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Occupy Memphis amplifies a down-but-not out ‘voice’

With a breezy Sunday afternoon as a backdrop, James, a 46-year-old newly homeless African American, finds an audience willing to listen, and eager to learn. With a breezy Sunday afternoon as a backdrop, James, a 46-year-old newly homeless African American, finds an audience willing to listen, and eager to learn.

Seated in a circle in Civic Center Plaza, across from Memphis City Hall, is a coalition of folks traveling different walks of life – college students, business owners, activists, workers on their day off, and curious passersby. They are gathered at the Occupy Memphis encampment to engage in three-hours of community building.

James is not the only person without a job or without an address in this group, which swelled to 25 people at its peak.  While here, he finds his voice, something that often is lost early when one is down on his or her luck. His words are an orchestra of positivity and they offer those around him – including those holding good jobs – a lifeline of hope.

It is James who reassures those who feel they have not done enough. It is James who tells his fellow occupiers not to be too hard on Memphis Mayor AC Wharton Jr. and City Council members. He is convinced they would help, if not for the lack of resources. He asks the others to send good vibes their way. It is James who sits down with a journalist and shares part of his story – though he didn’t want his last name in the newspaper for fear of embarrassing family members.

James showed up at Occupy Memphis recently, part of his journey from unemployment to self-sufficiency. He lost a job working in at warehouse earlier this year – and ended up on the streets as a result.

“Last hired, first fired,” he says, with a shrug.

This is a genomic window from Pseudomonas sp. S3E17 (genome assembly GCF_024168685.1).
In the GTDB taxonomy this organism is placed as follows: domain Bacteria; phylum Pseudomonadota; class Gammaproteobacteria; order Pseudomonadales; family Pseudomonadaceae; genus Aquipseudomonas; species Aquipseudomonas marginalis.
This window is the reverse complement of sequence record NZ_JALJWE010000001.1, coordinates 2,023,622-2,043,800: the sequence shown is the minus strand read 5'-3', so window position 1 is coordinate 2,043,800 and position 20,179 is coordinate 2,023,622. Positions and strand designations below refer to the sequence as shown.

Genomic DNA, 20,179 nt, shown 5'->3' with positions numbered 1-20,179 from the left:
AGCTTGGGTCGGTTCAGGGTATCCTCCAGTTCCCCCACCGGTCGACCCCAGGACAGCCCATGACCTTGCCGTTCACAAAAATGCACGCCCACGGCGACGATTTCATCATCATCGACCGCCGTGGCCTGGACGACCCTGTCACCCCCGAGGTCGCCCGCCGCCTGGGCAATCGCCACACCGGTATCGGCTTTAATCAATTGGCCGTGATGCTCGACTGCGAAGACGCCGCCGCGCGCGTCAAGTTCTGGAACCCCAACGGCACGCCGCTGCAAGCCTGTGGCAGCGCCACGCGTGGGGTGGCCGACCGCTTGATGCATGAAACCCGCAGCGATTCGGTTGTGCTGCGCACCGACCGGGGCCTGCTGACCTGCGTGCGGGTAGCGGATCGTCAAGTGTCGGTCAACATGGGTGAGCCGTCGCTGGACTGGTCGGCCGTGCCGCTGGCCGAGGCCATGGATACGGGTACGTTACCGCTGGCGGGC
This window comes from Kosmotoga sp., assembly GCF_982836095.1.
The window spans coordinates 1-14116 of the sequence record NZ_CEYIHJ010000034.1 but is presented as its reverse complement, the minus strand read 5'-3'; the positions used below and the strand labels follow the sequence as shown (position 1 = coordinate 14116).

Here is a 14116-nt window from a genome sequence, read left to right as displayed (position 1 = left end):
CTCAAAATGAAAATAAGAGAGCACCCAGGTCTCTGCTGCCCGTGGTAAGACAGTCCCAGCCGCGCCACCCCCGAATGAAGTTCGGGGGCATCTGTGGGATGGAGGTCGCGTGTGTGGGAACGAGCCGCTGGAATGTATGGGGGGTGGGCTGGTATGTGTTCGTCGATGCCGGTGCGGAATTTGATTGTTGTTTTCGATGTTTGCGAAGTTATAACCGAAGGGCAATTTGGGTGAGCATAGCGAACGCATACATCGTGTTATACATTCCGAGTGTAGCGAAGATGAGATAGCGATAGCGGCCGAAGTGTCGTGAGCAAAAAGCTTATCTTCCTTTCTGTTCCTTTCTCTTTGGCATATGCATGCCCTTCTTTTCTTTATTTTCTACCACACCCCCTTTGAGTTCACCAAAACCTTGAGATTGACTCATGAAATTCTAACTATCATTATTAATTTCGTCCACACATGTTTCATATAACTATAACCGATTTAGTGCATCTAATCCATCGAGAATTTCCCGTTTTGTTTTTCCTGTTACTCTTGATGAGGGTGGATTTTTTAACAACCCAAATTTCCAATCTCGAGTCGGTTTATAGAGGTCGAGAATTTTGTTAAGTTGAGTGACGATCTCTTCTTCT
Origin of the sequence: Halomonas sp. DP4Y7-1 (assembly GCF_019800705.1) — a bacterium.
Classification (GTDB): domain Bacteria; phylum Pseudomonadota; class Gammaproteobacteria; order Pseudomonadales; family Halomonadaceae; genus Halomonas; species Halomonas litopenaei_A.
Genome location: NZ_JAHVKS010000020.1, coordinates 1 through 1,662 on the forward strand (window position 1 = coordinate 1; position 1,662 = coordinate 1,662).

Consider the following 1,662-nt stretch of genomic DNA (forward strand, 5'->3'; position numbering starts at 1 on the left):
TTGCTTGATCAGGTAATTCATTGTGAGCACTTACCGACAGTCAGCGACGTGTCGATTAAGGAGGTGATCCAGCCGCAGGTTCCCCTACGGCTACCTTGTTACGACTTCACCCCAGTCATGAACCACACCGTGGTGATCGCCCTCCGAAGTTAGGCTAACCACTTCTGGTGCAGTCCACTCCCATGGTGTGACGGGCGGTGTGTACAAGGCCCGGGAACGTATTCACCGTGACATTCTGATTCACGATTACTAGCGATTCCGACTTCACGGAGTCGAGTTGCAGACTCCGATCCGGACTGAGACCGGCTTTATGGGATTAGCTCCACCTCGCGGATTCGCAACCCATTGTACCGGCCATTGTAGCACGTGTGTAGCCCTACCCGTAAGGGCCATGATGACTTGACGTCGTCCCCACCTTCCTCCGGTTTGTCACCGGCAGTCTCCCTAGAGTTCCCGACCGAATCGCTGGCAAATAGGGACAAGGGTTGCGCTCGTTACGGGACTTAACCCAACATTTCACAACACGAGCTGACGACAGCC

He spends part of his day in a career-training program, and then sleeps at night in a tent at the Occupy Memphis encampment. James is a go-to volunteer, who is earning respect at this camp. He is among the growing numbers of African Americans drawn to the movement by its message: More opportunity for the many, less privileges for the few.

“We get along really well, James says of his unlikely group of friends, campers and allies. “It’s been peaceful. We try to keep the place clean.”

The Occupy Memphis movement now has volunteer peacekeepers that serve the same function as police: protect and serve. They may facilitate disputes among members, or help defuse tensions that arise when passing strangers taunt the group.

With such diversity in their ranks – representatives come from all classes, many professions and a variety of neighborhoods – their camp has been turned into a laboratory for learning about diversity. On Sunday (Oct. 30), approximately 30 percent of the people attending the community building exercise were from minority or underrepresented groups. Jean Handley, a Memphian who has over 20 years of experience doing process-based restorative justice and conflict transformation work, led the exercise.

In the last two weeks, James has met people from all over the world. Since his arrival, he says tourists from Germany, New York, Nashville, a journalist for the New York Times and labor leaders have visited the camp, which typically has more than a dozen tents. On weekends, as many as 50 people sleep outside; during the week, the number falls to about 20.

In a community-building session, participants focus – not on learning about other cultures or discussing differences – but rather on listening and hearing the life stories of fellow travelers and “connecting to their humanity.”

In the circle’s closing moments, there is much reflection on lessons learned and sincere talk of personal transformation.

Sara B. Free, a youthful, passionate volunteer who has taken on much responsibility for the Occupy Memphis web operations, is not camping out but rather dropping in – as many of the supporters holding down fulltime jobs do.

This protest is also an outdoor classroom, Free says. As she speaks, there is a nearby table filled with books and reading materials called the “people’s library.” James shares that he is reading the Bible and a book on the Bush presidencies.

“I have a new found respect for people in different situations from different backgrounds,” says Free, who attended the community-building exercises alongside James on Sunday. Several members of the group tear up, and each time they are wrapped in loving arms and comforted, sometimes by stranger.

As he prepares to leave, James offers a final thought:

”Keep your eyes on this movement. We have a common denominator now. We depend on each other.”

With that he walks away, off to his next meeting. The others are waiting to hear what he has to say.

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